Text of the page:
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IssueLab at 10: The Technology and Art of Sharing Knowledge

June 13, 2016

Earlier this year, Foundation Center president Brad Smith noted that producing knowledge is one of the most important but least-developed sources of foundation influence.

Issuelab_splashI couldn't agree more. But as one of the staff responsible for managing the center’s IssueLab knowledge-sharing service, I can testify that it’s not because there's a lack of knowledge being produced by foundations. It's because too many of the evaluations, case studies, and reports produced by the sector never get shared or only reach a limited audience.

This week we are relaunching the IssueLab platform to address the problem head on. While the redesign has given us an opportunity to rework the platform's technology in a way that will enable us to more efficiently scale our efforts in the years to come, one of the most important things to come out of the process has been a much-needed reminder of how and why researchers, nonprofits, and funders use the site.

A New Approach to Synthesis

Consider the humble synthesis report. As an incredibly valuable but not yet widely adopted tool in the foundation toolbox, the synthesis report is an excellent example of what’s possible when foundations share — and apply — lessons learned from past projects.

Issuelab_freshwater_tweetOver the last couple of years, IssueLab has worked closely with the Rockefeller Foundation to synthesize existing evidence with respect to two critical issues: the management of sustainable fisheries and the use of incentive-based tools for managing fresh water globally. Both reviews were based on hundreds of reports from nonprofits and foundations — exactly the kind of reports Brad Smith refers to in his post and that IssueLab collects every day. Caroline Kronley, managing director for strategy at Rockefeller, had this to say about the value of synthesis reviews:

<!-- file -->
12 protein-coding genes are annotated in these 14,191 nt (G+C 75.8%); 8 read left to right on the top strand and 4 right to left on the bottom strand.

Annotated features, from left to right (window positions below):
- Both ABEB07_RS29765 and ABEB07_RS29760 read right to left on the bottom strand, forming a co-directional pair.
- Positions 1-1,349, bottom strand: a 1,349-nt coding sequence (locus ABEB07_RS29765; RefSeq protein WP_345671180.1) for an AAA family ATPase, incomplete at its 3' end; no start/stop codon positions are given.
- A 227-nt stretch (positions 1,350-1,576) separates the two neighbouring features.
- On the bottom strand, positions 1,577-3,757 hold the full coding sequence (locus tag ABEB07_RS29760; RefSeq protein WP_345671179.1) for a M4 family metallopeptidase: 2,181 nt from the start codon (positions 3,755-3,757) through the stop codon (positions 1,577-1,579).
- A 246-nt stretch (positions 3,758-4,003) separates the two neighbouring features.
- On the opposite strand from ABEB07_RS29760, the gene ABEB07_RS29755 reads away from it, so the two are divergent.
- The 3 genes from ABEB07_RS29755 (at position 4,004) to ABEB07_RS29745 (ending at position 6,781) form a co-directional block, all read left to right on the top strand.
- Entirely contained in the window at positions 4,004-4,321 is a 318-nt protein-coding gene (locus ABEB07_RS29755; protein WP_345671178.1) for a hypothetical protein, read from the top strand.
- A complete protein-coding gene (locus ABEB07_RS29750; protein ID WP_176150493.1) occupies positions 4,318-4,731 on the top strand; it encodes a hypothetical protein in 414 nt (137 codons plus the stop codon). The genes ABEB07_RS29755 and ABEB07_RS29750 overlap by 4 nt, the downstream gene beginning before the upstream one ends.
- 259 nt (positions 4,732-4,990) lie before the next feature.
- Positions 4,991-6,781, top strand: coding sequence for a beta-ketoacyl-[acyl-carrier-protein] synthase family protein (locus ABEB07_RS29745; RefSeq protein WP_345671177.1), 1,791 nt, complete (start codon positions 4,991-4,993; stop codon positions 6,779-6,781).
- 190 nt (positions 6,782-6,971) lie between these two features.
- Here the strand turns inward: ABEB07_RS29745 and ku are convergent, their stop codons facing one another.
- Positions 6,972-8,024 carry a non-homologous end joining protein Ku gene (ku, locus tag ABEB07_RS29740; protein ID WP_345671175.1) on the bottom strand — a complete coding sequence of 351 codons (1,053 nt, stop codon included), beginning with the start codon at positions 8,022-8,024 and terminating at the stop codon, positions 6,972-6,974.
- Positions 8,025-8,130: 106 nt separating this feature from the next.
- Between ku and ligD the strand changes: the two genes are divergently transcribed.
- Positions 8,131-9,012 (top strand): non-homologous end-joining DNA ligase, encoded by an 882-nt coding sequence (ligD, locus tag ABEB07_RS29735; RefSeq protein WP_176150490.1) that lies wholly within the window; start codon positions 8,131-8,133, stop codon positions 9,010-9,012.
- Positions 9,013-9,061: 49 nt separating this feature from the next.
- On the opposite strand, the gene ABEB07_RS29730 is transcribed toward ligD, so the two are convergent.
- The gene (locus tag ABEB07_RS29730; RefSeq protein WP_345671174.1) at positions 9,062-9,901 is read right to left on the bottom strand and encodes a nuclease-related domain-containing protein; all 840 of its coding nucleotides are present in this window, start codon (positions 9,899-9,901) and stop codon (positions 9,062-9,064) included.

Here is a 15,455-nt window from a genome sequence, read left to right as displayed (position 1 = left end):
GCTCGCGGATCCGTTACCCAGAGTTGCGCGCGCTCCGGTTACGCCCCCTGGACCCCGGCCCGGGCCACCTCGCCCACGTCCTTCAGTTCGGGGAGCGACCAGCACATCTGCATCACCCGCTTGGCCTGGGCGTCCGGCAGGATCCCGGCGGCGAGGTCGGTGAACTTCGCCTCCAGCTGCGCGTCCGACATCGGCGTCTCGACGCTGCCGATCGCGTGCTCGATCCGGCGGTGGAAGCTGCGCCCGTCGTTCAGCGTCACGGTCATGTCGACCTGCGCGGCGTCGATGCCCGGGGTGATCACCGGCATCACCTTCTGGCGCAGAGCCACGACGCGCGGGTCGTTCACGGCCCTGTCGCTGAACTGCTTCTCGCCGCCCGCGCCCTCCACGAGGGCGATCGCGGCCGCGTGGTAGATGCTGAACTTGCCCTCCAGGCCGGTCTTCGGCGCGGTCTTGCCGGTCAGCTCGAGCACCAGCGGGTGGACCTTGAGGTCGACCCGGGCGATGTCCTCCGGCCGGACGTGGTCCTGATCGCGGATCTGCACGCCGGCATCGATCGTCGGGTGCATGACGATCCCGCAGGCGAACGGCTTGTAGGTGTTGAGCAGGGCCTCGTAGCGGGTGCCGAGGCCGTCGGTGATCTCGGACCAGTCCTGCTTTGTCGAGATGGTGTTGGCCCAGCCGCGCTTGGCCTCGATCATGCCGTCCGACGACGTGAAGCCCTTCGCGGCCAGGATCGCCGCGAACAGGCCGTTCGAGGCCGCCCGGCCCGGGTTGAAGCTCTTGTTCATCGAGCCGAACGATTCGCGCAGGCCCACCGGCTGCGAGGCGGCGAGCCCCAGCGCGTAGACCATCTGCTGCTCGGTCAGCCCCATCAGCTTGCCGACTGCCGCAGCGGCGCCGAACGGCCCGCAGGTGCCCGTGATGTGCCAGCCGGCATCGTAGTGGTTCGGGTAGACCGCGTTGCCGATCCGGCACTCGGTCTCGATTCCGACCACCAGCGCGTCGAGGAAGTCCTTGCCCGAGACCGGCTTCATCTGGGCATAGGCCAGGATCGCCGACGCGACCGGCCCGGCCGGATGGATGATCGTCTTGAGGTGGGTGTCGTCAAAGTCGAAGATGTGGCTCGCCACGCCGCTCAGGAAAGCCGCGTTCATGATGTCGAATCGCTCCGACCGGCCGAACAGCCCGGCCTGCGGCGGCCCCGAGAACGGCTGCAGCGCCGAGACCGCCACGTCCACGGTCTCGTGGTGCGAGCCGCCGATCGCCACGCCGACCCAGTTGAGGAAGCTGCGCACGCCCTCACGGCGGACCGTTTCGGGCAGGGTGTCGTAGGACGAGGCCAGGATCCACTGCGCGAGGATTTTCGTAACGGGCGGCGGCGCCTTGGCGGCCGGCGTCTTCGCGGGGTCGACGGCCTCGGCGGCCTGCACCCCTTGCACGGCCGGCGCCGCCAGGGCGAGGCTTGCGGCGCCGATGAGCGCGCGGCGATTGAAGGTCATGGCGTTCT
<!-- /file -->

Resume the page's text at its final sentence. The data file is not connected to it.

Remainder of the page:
At the Rockefeller Foundation, we build our initiatives around promising solutions that make the best use of our and others’ resources. We can't do this well without understanding what’s already been tried — both successfully and less so. Synthesis reviews help us focus our efforts where they will have the greatest potential for impact.

And Nancy MacPherson, managing director for evaluation at Rockefeller and Kronley's colleague, put her finger on another important dimension of syntheses, and of IssueLab more generally.

It really is a commitment to a balanced look at what works as seen through a broader spectrum of interests and perspective. It also helps us test our assumptions about what works and why in a timely and manageable way. In addition, Issue Lab makes all the source data for each synthesis review available to others to take further, reanalyze, and build on as a public good. This is a huge contribution to the field. I don’t know of any other synthesis review process that does that.

In other words, synthesis reviews, which both draw on and are added to the IssueLab collection, enable researchers, foundations, and nonprofits to build on evidence from a broader base of practice-based knowledge than they might normally use.

A Much-Needed Approach to Knowledge Sharing

What was underscored for us again and again during the redesign process is that synthesis projects like the ones mentioned above are quite literally the tip of the iceberg.

IssueLab is relaunching with almost 20,000 resources in 38 different issue areas from 7,000+ organizations around the world. Almost every one of these resources includes a lesson that was learned. Many of them were funded directly by foundations. Together, they represent one of the greatest assets possessed by the social sector. But only if we share them.

By design, IssueLab is a democratic space. We accept any data-driven work that includes complete citations and references as long as it is published or funded by a social sector organization, foundation, or university-based research center and is free and accessible to the public. Which means that 20,000 is just a start!

Now that we've upgraded the technology, I'm eager to see the sector embrace IssueLab as a learning space, whether that means discovering a single report that casts a critical issue in a whole new light or stumbling on a well-executed synthesis of hundreds of reports. I encourage you to create an account and share what your organization is learning. Who knows what someone else might do with that knowledge?

I also invite you to share with me by email or in the comments section below how you use IssueLab to share research, whether it’s your own or someone else’s.

Gabriela Fitz is director of knowledge management initiatives at Foundation Center and a co-founder of IssueLab.

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